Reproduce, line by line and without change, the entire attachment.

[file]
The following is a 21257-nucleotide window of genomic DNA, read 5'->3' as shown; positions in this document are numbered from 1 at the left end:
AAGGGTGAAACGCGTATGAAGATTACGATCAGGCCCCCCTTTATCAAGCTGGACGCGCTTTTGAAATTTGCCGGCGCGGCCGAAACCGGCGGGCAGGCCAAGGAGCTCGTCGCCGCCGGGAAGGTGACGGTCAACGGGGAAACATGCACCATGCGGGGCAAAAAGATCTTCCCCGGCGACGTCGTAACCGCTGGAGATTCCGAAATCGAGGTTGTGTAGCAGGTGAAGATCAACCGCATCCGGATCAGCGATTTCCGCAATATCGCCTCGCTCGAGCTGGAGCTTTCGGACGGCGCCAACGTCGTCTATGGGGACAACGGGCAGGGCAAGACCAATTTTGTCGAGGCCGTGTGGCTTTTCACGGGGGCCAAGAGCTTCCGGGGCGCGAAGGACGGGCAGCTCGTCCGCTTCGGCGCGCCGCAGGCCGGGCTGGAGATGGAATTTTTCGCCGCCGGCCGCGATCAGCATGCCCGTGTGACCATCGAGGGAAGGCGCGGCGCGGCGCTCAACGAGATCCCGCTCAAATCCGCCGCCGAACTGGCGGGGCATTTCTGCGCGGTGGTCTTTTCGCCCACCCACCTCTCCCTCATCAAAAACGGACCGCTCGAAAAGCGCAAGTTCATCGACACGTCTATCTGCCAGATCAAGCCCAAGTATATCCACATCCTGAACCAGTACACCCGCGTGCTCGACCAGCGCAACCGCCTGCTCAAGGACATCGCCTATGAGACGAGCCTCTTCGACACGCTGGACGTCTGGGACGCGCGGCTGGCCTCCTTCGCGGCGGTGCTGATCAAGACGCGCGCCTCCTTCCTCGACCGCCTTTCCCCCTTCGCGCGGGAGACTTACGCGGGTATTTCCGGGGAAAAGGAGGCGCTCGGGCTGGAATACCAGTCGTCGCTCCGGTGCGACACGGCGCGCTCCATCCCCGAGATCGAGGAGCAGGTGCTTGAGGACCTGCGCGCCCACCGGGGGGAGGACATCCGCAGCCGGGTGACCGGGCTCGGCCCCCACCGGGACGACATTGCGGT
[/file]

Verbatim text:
The following is a 21257-nucleotide window of genomic DNA, read 5'->3' as shown; positions in this document are numbered from 1 at the left end:
AAGGGTGAAACGCGTATGAAGATTACGATCAGGCCCCCCTTTATCAAGCTGGACGCGCTTTTGAAATTTGCCGGCGCGGCCGAAACCGGCGGGCAGGCCAAGGAGCTCGTCGCCGCCGGGAAGGTGACGGTCAACGGGGAAACATGCACCATGCGGGGCAAAAAGATCTTCCCCGGCGACGTCGTAACCGCTGGAGATTCCGAAATCGAGGTTGTGTAGCAGGTGAAGATCAACCGCATCCGGATCAGCGATTTCCGCAATATCGCCTCGCTCGAGCTGGAGCTTTCGGACGGCGCCAACGTCGTCTATGGGGACAACGGGCAGGGCAAGACCAATTTTGTCGAGGCCGTGTGGCTTTTCACGGGGGCCAAGAGCTTCCGGGGCGCGAAGGACGGGCAGCTCGTCCGCTTCGGCGCGCCGCAGGCCGGGCTGGAGATGGAATTTTTCGCCGCCGGCCGCGATCAGCATGCCCGTGTGACCATCGAGGGAAGGCGCGGCGCGGCGCTCAACGAGATCCCGCTCAAATCCGCCGCCGAACTGGCGGGGCATTTCTGCGCGGTGGTCTTTTCGCCCACCCACCTCTCCCTCATCAAAAACGGACCGCTCGAAAAGCGCAAGTTCATCGACACGTCTATCTGCCAGATCAAGCCCAAGTATATCCACATCCTGAACCAGTACACCCGCGTGCTCGACCAGCGCAACCGCCTGCTCAAGGACATCGCCTATGAGACGAGCCTCTTCGACACGCTGGACGTCTGGGACGCGCGGCTGGCCTCCTTCGCGGCGGTGCTGATCAAGACGCGCGCCTCCTTCCTCGACCGCCTTTCCCCCTTCGCGCGGGAGACTTACGCGGGTATTTCCGGGGAAAAGGAGGCGCTCGGGCTGGAATACCAGTCGTCGCTCCGGTGCGACACGGCGCGCTCCATCCCCGAGATCGAGGAGCAGGTGCTTGAGGACCTGCGCGCCCACCGGGGGGAGGACATCCGCAGCCGGGTGACCGGGCTCGGCCCCCACCGGGACGACATTGCGGT